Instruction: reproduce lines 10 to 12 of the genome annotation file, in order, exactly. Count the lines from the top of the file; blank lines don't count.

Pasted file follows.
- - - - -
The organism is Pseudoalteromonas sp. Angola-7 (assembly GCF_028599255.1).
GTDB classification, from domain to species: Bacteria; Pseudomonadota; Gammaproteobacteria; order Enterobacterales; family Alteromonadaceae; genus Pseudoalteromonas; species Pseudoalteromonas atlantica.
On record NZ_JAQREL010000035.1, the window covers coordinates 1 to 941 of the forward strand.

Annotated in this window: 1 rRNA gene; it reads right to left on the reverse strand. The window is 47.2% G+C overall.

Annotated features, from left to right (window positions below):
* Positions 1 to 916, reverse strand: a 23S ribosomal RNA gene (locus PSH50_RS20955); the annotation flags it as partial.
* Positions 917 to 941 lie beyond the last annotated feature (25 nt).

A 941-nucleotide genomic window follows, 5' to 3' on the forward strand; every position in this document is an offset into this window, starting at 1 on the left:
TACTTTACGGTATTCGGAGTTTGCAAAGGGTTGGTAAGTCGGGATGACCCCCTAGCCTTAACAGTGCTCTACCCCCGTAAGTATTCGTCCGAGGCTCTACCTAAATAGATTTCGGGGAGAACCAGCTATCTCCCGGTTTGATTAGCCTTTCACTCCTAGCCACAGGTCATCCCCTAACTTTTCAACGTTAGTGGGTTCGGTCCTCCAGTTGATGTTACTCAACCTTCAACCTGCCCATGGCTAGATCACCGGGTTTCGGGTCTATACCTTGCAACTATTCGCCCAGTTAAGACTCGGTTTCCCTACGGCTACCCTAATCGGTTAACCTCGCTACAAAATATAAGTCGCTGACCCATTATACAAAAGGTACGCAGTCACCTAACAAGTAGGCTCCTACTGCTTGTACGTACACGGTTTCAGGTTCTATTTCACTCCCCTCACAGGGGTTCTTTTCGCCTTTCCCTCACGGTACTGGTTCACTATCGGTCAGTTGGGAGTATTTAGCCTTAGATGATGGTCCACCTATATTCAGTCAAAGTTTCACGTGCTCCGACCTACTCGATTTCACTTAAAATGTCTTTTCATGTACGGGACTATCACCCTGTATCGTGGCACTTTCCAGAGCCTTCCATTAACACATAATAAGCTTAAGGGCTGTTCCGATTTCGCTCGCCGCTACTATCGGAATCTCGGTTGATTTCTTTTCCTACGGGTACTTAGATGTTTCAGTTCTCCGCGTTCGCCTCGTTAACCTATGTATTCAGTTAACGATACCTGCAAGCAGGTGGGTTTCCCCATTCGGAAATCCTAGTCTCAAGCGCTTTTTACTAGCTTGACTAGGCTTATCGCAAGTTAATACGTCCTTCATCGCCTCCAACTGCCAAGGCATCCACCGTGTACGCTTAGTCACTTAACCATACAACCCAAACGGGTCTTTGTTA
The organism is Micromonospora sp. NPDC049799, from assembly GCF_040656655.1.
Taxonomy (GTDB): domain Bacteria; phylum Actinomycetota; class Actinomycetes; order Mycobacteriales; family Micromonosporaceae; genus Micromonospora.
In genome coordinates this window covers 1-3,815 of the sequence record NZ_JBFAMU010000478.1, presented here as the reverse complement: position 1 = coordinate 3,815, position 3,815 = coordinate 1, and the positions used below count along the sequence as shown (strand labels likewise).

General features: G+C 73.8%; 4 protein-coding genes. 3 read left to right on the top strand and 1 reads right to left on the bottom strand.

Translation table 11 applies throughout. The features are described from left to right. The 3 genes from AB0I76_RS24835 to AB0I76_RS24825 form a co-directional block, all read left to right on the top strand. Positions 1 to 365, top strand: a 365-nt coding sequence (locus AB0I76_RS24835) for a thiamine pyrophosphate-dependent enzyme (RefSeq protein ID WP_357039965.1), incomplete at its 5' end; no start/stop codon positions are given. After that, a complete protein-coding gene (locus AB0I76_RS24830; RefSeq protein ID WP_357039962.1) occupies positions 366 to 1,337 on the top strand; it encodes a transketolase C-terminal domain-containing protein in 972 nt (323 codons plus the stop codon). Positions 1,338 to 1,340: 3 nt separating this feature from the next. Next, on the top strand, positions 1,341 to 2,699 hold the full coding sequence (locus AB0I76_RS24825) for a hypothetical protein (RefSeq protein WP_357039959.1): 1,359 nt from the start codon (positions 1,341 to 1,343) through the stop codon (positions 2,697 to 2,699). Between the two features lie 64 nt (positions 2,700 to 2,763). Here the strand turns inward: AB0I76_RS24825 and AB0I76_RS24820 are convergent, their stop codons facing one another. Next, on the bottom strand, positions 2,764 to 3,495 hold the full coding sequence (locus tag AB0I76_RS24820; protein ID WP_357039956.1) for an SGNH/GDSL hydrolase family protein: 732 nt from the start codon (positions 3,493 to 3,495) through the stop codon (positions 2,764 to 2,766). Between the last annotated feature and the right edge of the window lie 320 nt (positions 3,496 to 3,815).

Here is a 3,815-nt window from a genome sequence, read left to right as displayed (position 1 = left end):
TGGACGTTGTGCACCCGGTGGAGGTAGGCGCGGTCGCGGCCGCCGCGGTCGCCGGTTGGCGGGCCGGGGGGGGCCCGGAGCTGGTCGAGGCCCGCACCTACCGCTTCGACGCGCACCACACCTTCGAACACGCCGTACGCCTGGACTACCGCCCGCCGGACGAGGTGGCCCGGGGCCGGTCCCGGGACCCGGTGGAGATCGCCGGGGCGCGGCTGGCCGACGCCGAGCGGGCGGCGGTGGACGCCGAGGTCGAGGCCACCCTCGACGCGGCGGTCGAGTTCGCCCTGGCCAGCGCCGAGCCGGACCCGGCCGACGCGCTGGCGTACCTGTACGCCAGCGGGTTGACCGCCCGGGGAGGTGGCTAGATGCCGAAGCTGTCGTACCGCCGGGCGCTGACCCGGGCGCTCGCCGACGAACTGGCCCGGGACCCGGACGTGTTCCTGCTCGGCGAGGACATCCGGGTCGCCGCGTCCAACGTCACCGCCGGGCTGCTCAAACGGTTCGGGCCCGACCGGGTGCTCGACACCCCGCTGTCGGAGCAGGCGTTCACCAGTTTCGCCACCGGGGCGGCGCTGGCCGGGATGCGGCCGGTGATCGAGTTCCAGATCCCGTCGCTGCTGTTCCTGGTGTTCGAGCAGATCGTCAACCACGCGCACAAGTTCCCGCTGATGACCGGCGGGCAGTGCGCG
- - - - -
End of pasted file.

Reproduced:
The organism is Micromonospora sp. NPDC049799, from assembly GCF_040656655.1.
Taxonomy (GTDB): domain Bacteria; phylum Actinomycetota; class Actinomycetes; order Mycobacteriales; family Micromonosporaceae; genus Micromonospora.
In genome coordinates this window covers 1-3,815 of the sequence record NZ_JBFAMU010000478.1, presented here as the reverse complement: position 1 = coordinate 3,815, position 3,815 = coordinate 1, and the positions used below count along the sequence as shown (strand labels likewise).